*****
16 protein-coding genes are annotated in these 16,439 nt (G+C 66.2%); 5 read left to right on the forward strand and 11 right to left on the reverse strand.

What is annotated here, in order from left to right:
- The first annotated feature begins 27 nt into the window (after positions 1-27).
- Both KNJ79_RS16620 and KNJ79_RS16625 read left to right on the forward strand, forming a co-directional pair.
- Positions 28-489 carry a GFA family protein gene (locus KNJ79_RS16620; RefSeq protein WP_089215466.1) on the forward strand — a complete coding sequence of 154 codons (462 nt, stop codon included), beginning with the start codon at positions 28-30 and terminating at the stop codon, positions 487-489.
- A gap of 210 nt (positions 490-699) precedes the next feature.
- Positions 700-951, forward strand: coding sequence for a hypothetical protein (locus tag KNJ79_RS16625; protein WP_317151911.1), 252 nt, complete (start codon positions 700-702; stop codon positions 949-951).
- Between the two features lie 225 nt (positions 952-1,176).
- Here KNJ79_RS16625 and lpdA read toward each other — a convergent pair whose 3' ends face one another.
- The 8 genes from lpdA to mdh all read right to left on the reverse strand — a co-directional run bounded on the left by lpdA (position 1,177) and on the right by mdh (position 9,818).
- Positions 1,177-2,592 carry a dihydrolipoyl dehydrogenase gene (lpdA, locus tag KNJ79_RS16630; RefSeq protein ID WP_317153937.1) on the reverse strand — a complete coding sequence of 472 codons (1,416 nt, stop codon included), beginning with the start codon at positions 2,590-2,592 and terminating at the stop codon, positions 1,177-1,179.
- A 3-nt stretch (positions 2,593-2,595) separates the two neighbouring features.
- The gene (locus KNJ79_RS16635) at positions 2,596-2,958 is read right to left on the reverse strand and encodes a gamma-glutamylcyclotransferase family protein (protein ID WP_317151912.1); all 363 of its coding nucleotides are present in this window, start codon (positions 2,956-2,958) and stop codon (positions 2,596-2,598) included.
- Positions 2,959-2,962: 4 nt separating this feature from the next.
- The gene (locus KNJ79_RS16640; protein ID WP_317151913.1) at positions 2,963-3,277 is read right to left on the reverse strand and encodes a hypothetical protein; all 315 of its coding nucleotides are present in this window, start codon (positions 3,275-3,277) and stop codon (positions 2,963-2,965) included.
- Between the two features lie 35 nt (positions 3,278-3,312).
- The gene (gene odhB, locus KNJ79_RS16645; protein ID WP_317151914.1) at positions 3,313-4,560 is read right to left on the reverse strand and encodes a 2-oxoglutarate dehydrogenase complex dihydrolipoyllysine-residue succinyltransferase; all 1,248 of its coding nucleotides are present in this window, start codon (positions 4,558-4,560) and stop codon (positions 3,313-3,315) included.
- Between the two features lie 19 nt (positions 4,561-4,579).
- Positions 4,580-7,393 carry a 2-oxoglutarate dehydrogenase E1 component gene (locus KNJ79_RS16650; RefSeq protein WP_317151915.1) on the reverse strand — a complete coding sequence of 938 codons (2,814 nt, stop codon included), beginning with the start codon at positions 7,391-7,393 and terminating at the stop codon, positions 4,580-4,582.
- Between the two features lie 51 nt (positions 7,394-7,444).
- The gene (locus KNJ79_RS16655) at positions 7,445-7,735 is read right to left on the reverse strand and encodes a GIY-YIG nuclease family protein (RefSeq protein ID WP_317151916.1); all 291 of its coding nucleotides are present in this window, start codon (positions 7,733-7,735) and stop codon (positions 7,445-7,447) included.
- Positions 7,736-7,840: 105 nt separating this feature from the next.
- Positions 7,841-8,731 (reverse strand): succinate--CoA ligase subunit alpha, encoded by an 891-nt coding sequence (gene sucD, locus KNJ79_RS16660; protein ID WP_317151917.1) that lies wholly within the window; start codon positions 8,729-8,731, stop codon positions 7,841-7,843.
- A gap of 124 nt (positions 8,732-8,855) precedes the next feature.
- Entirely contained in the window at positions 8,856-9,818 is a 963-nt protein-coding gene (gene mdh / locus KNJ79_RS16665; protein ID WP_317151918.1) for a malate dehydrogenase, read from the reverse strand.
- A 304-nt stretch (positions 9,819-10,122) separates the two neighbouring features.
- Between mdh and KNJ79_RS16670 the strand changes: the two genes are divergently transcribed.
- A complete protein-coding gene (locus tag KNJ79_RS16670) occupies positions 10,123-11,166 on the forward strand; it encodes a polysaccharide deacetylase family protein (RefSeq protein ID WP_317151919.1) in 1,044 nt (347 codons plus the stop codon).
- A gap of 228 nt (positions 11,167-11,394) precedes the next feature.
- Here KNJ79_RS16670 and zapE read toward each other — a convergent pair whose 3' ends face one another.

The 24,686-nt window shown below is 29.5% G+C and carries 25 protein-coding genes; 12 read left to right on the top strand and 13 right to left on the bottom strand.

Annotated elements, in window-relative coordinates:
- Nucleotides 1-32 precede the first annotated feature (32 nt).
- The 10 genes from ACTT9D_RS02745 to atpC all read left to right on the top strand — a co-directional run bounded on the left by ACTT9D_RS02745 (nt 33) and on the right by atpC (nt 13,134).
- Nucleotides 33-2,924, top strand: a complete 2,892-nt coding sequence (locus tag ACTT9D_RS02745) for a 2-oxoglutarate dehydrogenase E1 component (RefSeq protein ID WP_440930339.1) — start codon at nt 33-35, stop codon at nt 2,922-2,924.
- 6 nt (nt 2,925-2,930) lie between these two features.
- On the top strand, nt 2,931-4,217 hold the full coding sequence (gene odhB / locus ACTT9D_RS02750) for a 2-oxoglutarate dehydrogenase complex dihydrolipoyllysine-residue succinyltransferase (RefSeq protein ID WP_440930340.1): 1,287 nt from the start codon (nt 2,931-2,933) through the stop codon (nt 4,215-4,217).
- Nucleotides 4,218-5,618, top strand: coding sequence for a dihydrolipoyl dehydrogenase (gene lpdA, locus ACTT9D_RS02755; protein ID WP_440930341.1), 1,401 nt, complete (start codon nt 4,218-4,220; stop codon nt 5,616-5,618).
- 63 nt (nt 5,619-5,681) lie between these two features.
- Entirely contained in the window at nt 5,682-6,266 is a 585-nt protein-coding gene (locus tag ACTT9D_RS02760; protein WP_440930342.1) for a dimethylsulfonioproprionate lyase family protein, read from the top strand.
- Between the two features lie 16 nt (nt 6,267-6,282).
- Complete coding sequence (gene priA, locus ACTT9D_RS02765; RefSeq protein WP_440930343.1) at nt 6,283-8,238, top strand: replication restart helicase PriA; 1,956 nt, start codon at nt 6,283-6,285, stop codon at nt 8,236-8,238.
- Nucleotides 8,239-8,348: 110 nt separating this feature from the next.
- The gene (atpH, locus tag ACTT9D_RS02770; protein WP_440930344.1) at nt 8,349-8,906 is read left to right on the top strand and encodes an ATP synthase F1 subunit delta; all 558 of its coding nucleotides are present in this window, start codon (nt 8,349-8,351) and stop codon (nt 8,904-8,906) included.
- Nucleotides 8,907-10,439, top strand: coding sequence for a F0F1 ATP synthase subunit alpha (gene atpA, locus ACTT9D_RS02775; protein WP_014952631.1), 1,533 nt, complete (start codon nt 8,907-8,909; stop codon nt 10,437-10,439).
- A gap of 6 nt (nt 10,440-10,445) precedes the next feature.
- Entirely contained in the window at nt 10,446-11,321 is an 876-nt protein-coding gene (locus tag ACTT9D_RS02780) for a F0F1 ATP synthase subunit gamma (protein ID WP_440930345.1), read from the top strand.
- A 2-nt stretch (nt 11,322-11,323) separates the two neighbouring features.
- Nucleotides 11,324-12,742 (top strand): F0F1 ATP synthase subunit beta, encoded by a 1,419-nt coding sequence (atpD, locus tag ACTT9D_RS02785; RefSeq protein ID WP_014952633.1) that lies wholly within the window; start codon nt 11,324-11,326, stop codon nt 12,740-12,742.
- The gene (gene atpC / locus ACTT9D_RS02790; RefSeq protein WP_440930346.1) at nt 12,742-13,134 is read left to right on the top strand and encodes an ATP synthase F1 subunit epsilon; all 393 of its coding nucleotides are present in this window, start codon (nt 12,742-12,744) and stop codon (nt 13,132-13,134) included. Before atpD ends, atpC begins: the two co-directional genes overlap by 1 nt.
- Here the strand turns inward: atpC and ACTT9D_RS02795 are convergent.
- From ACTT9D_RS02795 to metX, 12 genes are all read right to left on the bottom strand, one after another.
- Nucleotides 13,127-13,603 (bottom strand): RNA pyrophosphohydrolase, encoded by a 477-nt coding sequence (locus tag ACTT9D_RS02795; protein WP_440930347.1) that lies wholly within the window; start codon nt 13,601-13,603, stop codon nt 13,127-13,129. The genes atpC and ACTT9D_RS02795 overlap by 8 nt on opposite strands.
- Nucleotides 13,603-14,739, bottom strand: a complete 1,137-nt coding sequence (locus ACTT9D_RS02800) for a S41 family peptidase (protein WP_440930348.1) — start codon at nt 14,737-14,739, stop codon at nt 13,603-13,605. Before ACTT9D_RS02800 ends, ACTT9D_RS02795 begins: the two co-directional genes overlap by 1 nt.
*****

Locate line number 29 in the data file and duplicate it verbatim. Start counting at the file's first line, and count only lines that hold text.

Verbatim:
- A gap of 228 nt (positions 11,167-11,394) precedes the next feature.